We conducted a conversation analysis (CA) of the data. CA consists of a finely-grained analysis of recorded data, focusing on how participants interact in the conversation in order to accomplish ordinary as well as interactionally challenging tasks [21, 22]. CA is concerned with how real-time talk is produced by using observational techniques that reveal the linguistic details of the conversation. Compared to other qualitative approaches, the type of data with which CA works (recordings of interactions happening spontaneously and independently of the research objective) allows a more accurate depiction of the intricacies of conversation. While CA is an inductive and exploratory approach, its use is regulated by a well-defined and step-wise process . The analysis begins with observation (listening and watching) of the data. The goal is for an "unmotivated"  analysis of the interaction, bearing no prejudice based on expectations. This analysis is done as an “initial noticing”, in order to identify details of talk that are interesting from a research point of view but also recurrent throughout the data. Secondly, the researcher starts an exhaustive search throughout all the database of instances in which the phenomenon in question is produced, and gathers them in a data set. Sequences of talk in which the phenomenon is identified are transcribed according to a CA convention system which takes into account aspects of speech delivery (intonations, loudness, emphasis), relationships between part of talk (overlapping, silences)  and, when video data is available, representation of activities parallel to talk (eye gaze, laughing) . Third, the essential part of the analysis involves describing the phenomena in terms of sequential location (where in the conversation it appears, what generates it, what it generates), form and function. Analysis benefits from regular inputs from fellow analysts, during data sessions, that ensure a shared understanding of the data. Given this approach, findings obtained with CA can be meaningful to beneficiaries and stakeholders, which supports comparative work as well as the development of communication trainings.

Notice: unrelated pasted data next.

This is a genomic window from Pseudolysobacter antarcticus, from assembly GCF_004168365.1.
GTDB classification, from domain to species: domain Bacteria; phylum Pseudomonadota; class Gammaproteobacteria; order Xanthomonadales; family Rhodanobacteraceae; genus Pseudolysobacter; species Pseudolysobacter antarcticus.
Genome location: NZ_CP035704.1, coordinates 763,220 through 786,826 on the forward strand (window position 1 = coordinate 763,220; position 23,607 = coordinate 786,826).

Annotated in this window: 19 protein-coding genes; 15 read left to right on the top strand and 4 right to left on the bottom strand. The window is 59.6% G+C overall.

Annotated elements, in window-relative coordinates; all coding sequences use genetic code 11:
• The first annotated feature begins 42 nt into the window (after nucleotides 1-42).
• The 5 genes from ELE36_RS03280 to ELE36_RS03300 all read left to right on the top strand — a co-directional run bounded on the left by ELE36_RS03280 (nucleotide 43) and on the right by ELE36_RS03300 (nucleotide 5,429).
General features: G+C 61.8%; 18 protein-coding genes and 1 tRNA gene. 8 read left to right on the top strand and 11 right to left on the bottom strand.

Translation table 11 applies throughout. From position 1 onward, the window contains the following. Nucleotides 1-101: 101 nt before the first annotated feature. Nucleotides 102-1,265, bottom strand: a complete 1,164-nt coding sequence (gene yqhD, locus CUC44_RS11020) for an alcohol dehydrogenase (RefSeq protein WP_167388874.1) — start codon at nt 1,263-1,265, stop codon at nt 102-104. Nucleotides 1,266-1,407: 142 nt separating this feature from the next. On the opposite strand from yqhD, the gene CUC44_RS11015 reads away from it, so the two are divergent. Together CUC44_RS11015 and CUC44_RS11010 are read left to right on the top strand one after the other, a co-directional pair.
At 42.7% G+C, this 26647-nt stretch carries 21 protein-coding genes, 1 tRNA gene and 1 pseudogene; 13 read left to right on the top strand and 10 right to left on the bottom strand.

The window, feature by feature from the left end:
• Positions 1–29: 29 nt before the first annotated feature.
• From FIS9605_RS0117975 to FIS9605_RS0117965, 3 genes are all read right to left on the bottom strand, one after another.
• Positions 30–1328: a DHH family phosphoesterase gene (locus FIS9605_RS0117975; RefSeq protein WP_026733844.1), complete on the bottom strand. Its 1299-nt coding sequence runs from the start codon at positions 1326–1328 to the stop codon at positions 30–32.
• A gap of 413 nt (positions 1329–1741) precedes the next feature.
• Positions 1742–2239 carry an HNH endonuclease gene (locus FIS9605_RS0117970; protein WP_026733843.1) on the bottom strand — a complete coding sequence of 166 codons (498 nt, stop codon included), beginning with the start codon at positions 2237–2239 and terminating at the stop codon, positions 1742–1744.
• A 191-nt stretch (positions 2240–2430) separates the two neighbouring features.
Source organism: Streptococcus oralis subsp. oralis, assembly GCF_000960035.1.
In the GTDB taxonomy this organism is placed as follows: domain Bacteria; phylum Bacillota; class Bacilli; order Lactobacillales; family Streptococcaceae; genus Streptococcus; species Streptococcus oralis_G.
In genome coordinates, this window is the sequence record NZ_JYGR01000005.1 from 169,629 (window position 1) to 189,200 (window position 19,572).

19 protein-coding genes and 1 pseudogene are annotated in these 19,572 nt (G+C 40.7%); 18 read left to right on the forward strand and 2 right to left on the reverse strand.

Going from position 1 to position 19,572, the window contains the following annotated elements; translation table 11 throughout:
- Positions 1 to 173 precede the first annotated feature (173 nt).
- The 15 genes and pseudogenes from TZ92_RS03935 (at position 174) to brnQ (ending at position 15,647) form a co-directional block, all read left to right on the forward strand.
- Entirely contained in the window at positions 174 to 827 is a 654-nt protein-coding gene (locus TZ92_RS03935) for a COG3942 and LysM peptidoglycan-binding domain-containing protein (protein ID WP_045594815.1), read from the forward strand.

Over the past years, CA has been extensively used for the study of medical consultations [26,27,28]. CA applied to medical interaction focuses on identifying the social actions and activities that health professionals, patients and relatives accomplish during a medical encounter, the practical problems that they may face during these interactions, and what interactional resources they use in order to accomplish their goals. Extensive research has been dedicated to the context of primary care settings, looking at treatment recommendations [29, 30] as well as the delivery and receipt of diagnoses [31, 32]. In recent studies, interest is also drawn by sub-specialties linked to managing end-of-life that require particular sensitivity and revolve around decision-making, such as palliative care, oncology or neurology . For example, Pino et al.  report how palliative doctors engage patients and their companions in end-of-life discussions. They investigate a particular practice, that of “open elaboration solicitations”. In this practice, doctors don’t overtly ask about end-of-life matters and avoid assuming that patients have any such concerns, thus giving precedence to patients volunteering end-of-life considerations on their own.